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Helicon West gives writers, students a voice

staff writer

Published: Monday, February 17, 2014

Updated: Monday, February 17, 2014 21:02

Helicon West 2014

Ryan Costanzo photo

Katrina Muirbrook reads a personal narrative at Helicon West on Tuesday. The venue provides a place for local writers to share their work.

The bimonthly featured reading and open mic series, Helicon West, provides a place for members of the writing community and USU students to have a voice.


“Everybody wants their work to be heard,” said Star Coulbrooke, USU Writing Center director and coordinator of Helicon West.


The event, held every second and fourth Thursday of the month in the Jim Bridger Room of the Logan Library, began in 2005 when Coulbrooke met with Michael Sowder, a professor of creative writing and poetry at USU. They both wanted a place where members of the writing community could read their works for an audience.


“Helicon is, essentially, an opportunity for the writing community of Cache Valley to meet, exchange ideas and to showcase a wide variety of writer’s work,” said Robb Kunz, an English professor at USU. “Besides the chance to hear others read their work, Helicon offers an open mic-style platform for anyone interested to read their current projects.”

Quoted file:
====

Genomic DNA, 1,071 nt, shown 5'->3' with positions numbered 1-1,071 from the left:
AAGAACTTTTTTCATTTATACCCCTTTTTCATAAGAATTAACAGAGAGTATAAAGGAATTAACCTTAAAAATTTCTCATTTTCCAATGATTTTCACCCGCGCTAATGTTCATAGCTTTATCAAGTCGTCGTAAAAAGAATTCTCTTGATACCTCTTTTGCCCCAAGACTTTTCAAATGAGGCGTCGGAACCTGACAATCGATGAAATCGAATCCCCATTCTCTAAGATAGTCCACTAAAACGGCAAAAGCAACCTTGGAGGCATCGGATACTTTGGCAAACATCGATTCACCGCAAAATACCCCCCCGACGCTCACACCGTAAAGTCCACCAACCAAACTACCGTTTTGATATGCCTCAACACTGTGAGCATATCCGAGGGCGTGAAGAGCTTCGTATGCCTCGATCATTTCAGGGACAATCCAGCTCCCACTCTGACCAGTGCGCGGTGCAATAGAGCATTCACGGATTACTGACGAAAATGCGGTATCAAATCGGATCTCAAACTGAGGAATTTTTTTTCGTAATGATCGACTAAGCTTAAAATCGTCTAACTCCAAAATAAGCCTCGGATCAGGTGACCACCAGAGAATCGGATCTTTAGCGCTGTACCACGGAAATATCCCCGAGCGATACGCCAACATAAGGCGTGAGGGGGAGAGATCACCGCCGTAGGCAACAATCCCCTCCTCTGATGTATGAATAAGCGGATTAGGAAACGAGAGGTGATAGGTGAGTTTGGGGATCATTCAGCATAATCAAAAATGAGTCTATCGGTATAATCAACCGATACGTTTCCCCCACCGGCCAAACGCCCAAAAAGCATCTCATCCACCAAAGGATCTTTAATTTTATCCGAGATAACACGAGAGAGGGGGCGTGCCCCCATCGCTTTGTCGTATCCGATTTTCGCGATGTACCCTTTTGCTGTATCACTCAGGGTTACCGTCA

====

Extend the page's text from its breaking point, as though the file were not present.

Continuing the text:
The program starts at 7 p.m. with opening announcements and introduction and then gets right into the readings. The first section features guest speakers, which in the past have included members of the Utah League of Writers, USU alumni and USU students.


Kunz said past programs have included people like former USU instructor and HW planner Darren Edwards, members of USU’s creative writing club The Bull Pen,  published poet and USU professor Shanan Ballam, winner of the Association of Writers and Writing Programs Award for the Novel Kirstin Scott, as well as poet laureates, slam poets and others.


After the featured readings, Helicon moves into the open mic section of the program. A signup sheet sits by the door before it starts, and those who want to sign their name and then get the opportunity to read their work.


“It’s terrifying to get up in front of people and read, but at the same time, Helicon West is a safe place,” said Jesse Betts, a graduate student studying literature and writing. “Everyone is very open and accepting.”

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